tv After the Bell FOX Business December 5, 2014 4:00pm-5:01pm EST
ultimately that is good news for financials in that environment. [closing bell ringing] liz: morgan stanley up another percent today morgan stanley is back to where it was before the lehman brothers bankruptcy in 2008. the financials looking absolutely terrific. let's see how stocks finish the day. we're not quite there from s&p. we're there? we made it. >> look at that by one. by one point. >> it is indeed a record. same for the dow jones industrials on this friday. looks like real strength in russell 2000. that is the biggest percentage gainer. this is broad-based rally that began 8:30 a.m. eastern. when we got jobs number month of november surprised well to the upside. build of 321,000. there is still much to talk about. "after the bell" starts right now.
david: breaking down action today, and for the whole week, eric marshall from hodges fund. he will tell us why he thinks potential reward for the stocks outweigh the risk. now he says it is time to get a little defensive in this market. mark sebastian in pits of cme. mark, start with the jobs numbers. hard to find anything bad. some people are saying we still have the labor participation rate problem. if numbers are this good doesn't that mean the fed has to raise rates sooner rather than later? >> that is why we didn't get a huge pop. average investor would cause a number like that to cause the s&p to move 20, 30 points. but we're barely up on the day. why? because we have the battle between job growth and income growth versus low interest rates is good for the stock market.
i think major investors with all-time highs are trying to hash it out. look where the treasury is trading still 2.30. it is betting rates stay low through 2015. if you look at move for financial sector that is kind after bet rates will start moving earlier than 2016. kind of a fight going on where rates will go, which could make the next couple months quite interesting. liz: i would say financials, you could include brokers in there too, td ameritrade and charles schwab they benefit when we start to see tighter rates. lest we get too excited, pete, you're striking cautionary tone, are you not, saying don't get all in on equities? why not? >> look across the world, liz, central banks are really controlling fiscal policy, not just managing policy but buying
into asset inflation when you look into the united states. 8 to $10 trillion injected into our economy. what are we seeing? 2% economic growth. in the short term numbers are very good. we'll continue to see short-term highs but long term investors need to be defensive in nature. david: eric, why do you think pete is wrong? >> we continue to like equity markets here. s&p for regard earnings multiple, only 16 times. that compares very favorable to where interest rates are right now. the most important driver for stock prices next year will be corporate earnings. we see continued improvement in the corporate earnings picture looking out into 2015. liz: so you have a belief that there is still an opportunity there.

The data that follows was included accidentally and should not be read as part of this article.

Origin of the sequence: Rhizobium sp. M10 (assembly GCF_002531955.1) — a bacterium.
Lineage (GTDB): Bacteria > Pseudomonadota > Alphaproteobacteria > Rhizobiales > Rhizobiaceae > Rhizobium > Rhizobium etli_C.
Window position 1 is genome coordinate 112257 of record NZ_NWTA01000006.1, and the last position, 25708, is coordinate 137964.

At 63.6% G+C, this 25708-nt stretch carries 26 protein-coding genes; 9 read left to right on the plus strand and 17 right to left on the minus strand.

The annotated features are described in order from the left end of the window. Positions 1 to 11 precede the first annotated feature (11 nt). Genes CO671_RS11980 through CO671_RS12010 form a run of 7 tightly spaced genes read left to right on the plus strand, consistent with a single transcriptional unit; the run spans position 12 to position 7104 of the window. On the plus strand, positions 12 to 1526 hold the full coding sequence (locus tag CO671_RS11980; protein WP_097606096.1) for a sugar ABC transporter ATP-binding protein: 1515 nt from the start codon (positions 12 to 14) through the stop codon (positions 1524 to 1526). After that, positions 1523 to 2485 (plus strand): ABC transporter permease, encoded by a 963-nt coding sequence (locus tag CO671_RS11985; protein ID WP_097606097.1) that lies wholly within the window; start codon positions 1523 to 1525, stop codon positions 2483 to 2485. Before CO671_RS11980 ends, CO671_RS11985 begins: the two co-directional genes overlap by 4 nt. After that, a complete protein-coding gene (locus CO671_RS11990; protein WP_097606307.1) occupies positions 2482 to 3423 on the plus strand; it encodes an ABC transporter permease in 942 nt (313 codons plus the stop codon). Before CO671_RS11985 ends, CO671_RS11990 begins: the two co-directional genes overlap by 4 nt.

let's look at some of your picks. you like shoe carnival and cooper tire & rubber. slightly different from the others. why dowd like these three names? >> well these are all companies that should benefit from lower oil prices here. lithium motors is auto retailer benefiting from a a whole replacement cycle for vehicles. november vehicle sales pick up recently. the stock trades at relatively low pe multiple. we like where the company is right now. we think it is in very early stages and bullish cycle for automobile replacement. shoe carnival is family shoe retailer that trades at 12 times earnings. company seeing a lot of cash, no debt. growing store base in high single digits. this company we see secular
growth opportunity regardless what happens with the broader economy. they should also have tailwind of consumer having more money in their pocket. david: pete, we're talking retail now. we had a retail rout on certain stocks. big lots, american eagle, down 13%. it looked pretty ugly. if you have think, if you have questions on u.s. growth based on fed policy, and i share some of your concerns as well, why would you choose walmart? isn't walmart dead smack in the center of this retail business. >> dave, i thought i would get a little pushback on this one but i have to remind both you and liz i came on the show august 15th and told everybody at the buy walmart. why? the price was at 74, but the beta of the stock or downside rick of the stock is very, very low with a $16 billion buyback.
the board also appointed greg penner to vice-chair. he is taking over e-commerce sales. look for good things. a lot of money jingling in the pockets of consumers. they will go to walmart to spend it in the short term. i have walmart inside a sector rotational play. >> little attention was given to the trade deficit number which came out today which wasn't exactly greatest news. also factory behavior, et cetera. that doesn't really square what we're seeing with a stronger consumer the likes of what pete just talked about going into walmart flush with cash. what do you think happens next week? what is the best piece of economic data you feel people should be watching? >> i'll tell you, on tuesday we talked about that big vix put buyer bought 12 1/2 putz. he came back today and bought
bought 11 1/2 puts. which is a 111,000. liz: which is a we against volatility. >> and bet against the market continuing higher. a lot of people i think already gone on christmas break. when i look at numbers coming out this week, the real thing you have to pay attention to is inflation numbers. as long as we don't get idea fed will raise rates in q1, q2 i think it is smooth sailing. we might look at 2100 in the s&p by friday or monday of next week. we're in a slow grind higher. going to be five, six points a day. second star to the right and straight on till morning. david: as long as going in the right direction. that's all we care about. have a wonderful weekend. pete lang, eric marshall. mark we'll come to you in a few minutes when s&p futures close. liz: thanks guys. forget black friday or cyber monday the biggest shopping day of the year could be still ahead. david: lori rothman has the details. what are we talking about.